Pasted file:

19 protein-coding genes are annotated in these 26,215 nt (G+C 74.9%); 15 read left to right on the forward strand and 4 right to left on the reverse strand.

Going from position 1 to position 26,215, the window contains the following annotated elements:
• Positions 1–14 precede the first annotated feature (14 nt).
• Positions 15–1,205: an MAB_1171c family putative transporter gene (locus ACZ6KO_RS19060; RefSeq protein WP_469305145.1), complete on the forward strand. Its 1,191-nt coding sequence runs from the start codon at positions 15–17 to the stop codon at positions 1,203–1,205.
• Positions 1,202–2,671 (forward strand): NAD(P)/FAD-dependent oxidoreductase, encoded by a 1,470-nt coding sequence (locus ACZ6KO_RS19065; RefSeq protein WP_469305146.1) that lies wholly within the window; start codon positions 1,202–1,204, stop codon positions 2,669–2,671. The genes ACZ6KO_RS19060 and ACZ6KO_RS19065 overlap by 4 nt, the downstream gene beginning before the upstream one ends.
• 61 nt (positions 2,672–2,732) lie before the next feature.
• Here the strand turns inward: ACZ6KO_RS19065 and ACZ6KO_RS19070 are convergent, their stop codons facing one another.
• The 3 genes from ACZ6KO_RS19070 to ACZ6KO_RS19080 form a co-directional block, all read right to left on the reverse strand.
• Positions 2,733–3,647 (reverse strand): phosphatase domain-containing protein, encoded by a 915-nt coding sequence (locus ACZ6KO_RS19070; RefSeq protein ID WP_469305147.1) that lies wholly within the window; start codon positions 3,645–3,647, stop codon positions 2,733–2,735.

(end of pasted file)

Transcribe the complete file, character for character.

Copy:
19 protein-coding genes are annotated in these 26,215 nt (G+C 74.9%); 15 read left to right on the forward strand and 4 right to left on the reverse strand.

Going from position 1 to position 26,215, the window contains the following annotated elements:
• Positions 1–14 precede the first annotated feature (14 nt).
• Positions 15–1,205: an MAB_1171c family putative transporter gene (locus ACZ6KO_RS19060; RefSeq protein WP_469305145.1), complete on the forward strand. Its 1,191-nt coding sequence runs from the start codon at positions 15–17 to the stop codon at positions 1,203–1,205.
• Positions 1,202–2,671 (forward strand): NAD(P)/FAD-dependent oxidoreductase, encoded by a 1,470-nt coding sequence (locus ACZ6KO_RS19065; RefSeq protein WP_469305146.1) that lies wholly within the window; start codon positions 1,202–1,204, stop codon positions 2,669–2,671. The genes ACZ6KO_RS19060 and ACZ6KO_RS19065 overlap by 4 nt, the downstream gene beginning before the upstream one ends.
• 61 nt (positions 2,672–2,732) lie before the next feature.
• Here the strand turns inward: ACZ6KO_RS19065 and ACZ6KO_RS19070 are convergent, their stop codons facing one another.
• The 3 genes from ACZ6KO_RS19070 to ACZ6KO_RS19080 form a co-directional block, all read right to left on the reverse strand.
• Positions 2,733–3,647 (reverse strand): phosphatase domain-containing protein, encoded by a 915-nt coding sequence (locus ACZ6KO_RS19070; RefSeq protein ID WP_469305147.1) that lies wholly within the window; start codon positions 3,645–3,647, stop codon positions 2,733–2,735.